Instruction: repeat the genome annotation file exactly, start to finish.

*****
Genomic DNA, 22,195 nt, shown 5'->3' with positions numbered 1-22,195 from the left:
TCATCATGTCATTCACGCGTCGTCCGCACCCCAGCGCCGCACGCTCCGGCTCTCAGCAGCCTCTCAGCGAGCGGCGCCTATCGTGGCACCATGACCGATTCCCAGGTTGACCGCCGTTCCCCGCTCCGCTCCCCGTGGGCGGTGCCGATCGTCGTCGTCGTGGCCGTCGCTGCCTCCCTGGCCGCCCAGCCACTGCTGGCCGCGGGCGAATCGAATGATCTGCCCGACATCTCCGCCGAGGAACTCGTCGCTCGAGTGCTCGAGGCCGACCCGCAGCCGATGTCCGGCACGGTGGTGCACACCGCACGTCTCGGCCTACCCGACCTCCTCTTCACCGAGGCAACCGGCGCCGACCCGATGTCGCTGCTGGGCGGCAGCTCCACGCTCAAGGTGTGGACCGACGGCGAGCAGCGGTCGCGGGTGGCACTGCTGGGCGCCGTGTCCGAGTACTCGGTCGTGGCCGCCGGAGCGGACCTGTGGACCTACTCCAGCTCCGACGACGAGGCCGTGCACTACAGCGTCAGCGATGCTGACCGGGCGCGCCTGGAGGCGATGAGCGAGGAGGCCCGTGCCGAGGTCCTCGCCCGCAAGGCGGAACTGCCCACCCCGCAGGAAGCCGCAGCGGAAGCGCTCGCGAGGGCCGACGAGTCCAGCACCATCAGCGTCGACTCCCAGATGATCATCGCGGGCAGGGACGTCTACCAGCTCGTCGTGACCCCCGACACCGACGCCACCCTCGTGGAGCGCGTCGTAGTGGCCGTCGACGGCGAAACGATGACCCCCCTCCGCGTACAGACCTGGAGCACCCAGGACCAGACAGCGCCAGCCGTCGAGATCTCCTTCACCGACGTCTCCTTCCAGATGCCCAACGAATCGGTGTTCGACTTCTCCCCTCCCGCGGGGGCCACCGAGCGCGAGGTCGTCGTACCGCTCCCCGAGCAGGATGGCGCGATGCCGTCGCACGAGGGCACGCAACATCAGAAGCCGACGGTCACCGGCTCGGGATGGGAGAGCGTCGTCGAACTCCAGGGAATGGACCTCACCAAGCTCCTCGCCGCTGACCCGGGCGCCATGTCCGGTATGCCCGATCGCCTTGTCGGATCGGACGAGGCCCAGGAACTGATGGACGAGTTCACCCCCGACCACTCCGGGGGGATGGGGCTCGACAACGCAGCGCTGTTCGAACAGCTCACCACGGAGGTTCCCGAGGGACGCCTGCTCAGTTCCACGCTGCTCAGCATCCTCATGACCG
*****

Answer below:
Genomic DNA, 22,195 nt, shown 5'->3' with positions numbered 1-22,195 from the left:
TCATCATGTCATTCACGCGTCGTCCGCACCCCAGCGCCGCACGCTCCGGCTCTCAGCAGCCTCTCAGCGAGCGGCGCCTATCGTGGCACCATGACCGATTCCCAGGTTGACCGCCGTTCCCCGCTCCGCTCCCCGTGGGCGGTGCCGATCGTCGTCGTCGTGGCCGTCGCTGCCTCCCTGGCCGCCCAGCCACTGCTGGCCGCGGGCGAATCGAATGATCTGCCCGACATCTCCGCCGAGGAACTCGTCGCTCGAGTGCTCGAGGCCGACCCGCAGCCGATGTCCGGCACGGTGGTGCACACCGCACGTCTCGGCCTACCCGACCTCCTCTTCACCGAGGCAACCGGCGCCGACCCGATGTCGCTGCTGGGCGGCAGCTCCACGCTCAAGGTGTGGACCGACGGCGAGCAGCGGTCGCGGGTGGCACTGCTGGGCGCCGTGTCCGAGTACTCGGTCGTGGCCGCCGGAGCGGACCTGTGGACCTACTCCAGCTCCGACGACGAGGCCGTGCACTACAGCGTCAGCGATGCTGACCGGGCGCGCCTGGAGGCGATGAGCGAGGAGGCCCGTGCCGAGGTCCTCGCCCGCAAGGCGGAACTGCCCACCCCGCAGGAAGCCGCAGCGGAAGCGCTCGCGAGGGCCGACGAGTCCAGCACCATCAGCGTCGACTCCCAGATGATCATCGCGGGCAGGGACGTCTACCAGCTCGTCGTGACCCCCGACACCGACGCCACCCTCGTGGAGCGCGTCGTAGTGGCCGTCGACGGCGAAACGATGACCCCCCTCCGCGTACAGACCTGGAGCACCCAGGACCAGACAGCGCCAGCCGTCGAGATCTCCTTCACCGACGTCTCCTTCCAGATGCCCAACGAATCGGTGTTCGACTTCTCCCCTCCCGCGGGGGCCACCGAGCGCGAGGTCGTCGTACCGCTCCCCGAGCAGGATGGCGCGATGCCGTCGCACGAGGGCACGCAACATCAGAAGCCGACGGTCACCGGCTCGGGATGGGAGAGCGTCGTCGAACTCCAGGGAATGGACCTCACCAAGCTCCTCGCCGCTGACCCGGGCGCCATGTCCGGTATGCCCGATCGCCTTGTCGGATCGGACGAGGCCCAGGAACTGATGGACGAGTTCACCCCCGACCACTCCGGGGGGATGGGGCTCGACAACGCAGCGCTGTTCGAACAGCTCACCACGGAGGTTCCCGAGGGACGCCTGCTCAGTTCCACGCTGCTCAGCATCCTCATGACCG